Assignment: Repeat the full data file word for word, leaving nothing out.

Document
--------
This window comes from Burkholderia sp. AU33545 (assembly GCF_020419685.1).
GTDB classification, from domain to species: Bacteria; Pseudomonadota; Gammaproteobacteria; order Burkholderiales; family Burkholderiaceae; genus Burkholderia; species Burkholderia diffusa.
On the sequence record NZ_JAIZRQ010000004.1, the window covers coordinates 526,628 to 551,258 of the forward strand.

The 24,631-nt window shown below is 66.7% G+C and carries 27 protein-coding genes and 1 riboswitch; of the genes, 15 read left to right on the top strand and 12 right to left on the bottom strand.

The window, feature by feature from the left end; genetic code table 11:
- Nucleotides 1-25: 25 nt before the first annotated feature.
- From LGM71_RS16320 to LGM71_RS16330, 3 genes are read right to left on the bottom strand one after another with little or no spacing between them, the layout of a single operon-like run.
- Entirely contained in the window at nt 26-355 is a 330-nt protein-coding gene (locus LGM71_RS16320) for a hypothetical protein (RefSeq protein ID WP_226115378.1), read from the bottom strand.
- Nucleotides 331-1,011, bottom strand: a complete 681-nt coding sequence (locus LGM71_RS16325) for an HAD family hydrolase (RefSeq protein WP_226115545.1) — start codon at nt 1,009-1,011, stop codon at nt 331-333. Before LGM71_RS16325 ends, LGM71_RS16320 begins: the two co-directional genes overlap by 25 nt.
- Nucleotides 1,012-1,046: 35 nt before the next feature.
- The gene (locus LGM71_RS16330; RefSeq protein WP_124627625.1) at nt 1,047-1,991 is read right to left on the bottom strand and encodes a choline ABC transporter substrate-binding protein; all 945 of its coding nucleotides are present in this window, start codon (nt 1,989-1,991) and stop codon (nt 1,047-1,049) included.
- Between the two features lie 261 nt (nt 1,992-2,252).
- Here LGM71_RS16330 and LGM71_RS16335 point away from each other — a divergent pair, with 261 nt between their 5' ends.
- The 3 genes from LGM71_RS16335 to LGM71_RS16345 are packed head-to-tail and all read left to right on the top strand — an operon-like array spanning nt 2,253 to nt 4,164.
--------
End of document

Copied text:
This window comes from Burkholderia sp. AU33545 (assembly GCF_020419685.1).
GTDB classification, from domain to species: Bacteria; Pseudomonadota; Gammaproteobacteria; order Burkholderiales; family Burkholderiaceae; genus Burkholderia; species Burkholderia diffusa.
On the sequence record NZ_JAIZRQ010000004.1, the window covers coordinates 526,628 to 551,258 of the forward strand.

The 24,631-nt window shown below is 66.7% G+C and carries 27 protein-coding genes and 1 riboswitch; of the genes, 15 read left to right on the top strand and 12 right to left on the bottom strand.

The window, feature by feature from the left end; genetic code table 11:
- Nucleotides 1-25: 25 nt before the first annotated feature.
- From LGM71_RS16320 to LGM71_RS16330, 3 genes are read right to left on the bottom strand one after another with little or no spacing between them, the layout of a single operon-like run.
- Entirely contained in the window at nt 26-355 is a 330-nt protein-coding gene (locus LGM71_RS16320) for a hypothetical protein (RefSeq protein ID WP_226115378.1), read from the bottom strand.
- Nucleotides 331-1,011, bottom strand: a complete 681-nt coding sequence (locus LGM71_RS16325) for an HAD family hydrolase (RefSeq protein WP_226115545.1) — start codon at nt 1,009-1,011, stop codon at nt 331-333. Before LGM71_RS16325 ends, LGM71_RS16320 begins: the two co-directional genes overlap by 25 nt.
- Nucleotides 1,012-1,046: 35 nt before the next feature.
- The gene (locus LGM71_RS16330; RefSeq protein WP_124627625.1) at nt 1,047-1,991 is read right to left on the bottom strand and encodes a choline ABC transporter substrate-binding protein; all 945 of its coding nucleotides are present in this window, start codon (nt 1,989-1,991) and stop codon (nt 1,047-1,049) included.
- Between the two features lie 261 nt (nt 1,992-2,252).
- Here LGM71_RS16330 and LGM71_RS16335 point away from each other — a divergent pair, with 261 nt between their 5' ends.
- The 3 genes from LGM71_RS16335 to LGM71_RS16345 are packed head-to-tail and all read left to right on the top strand — an operon-like array spanning nt 2,253 to nt 4,164.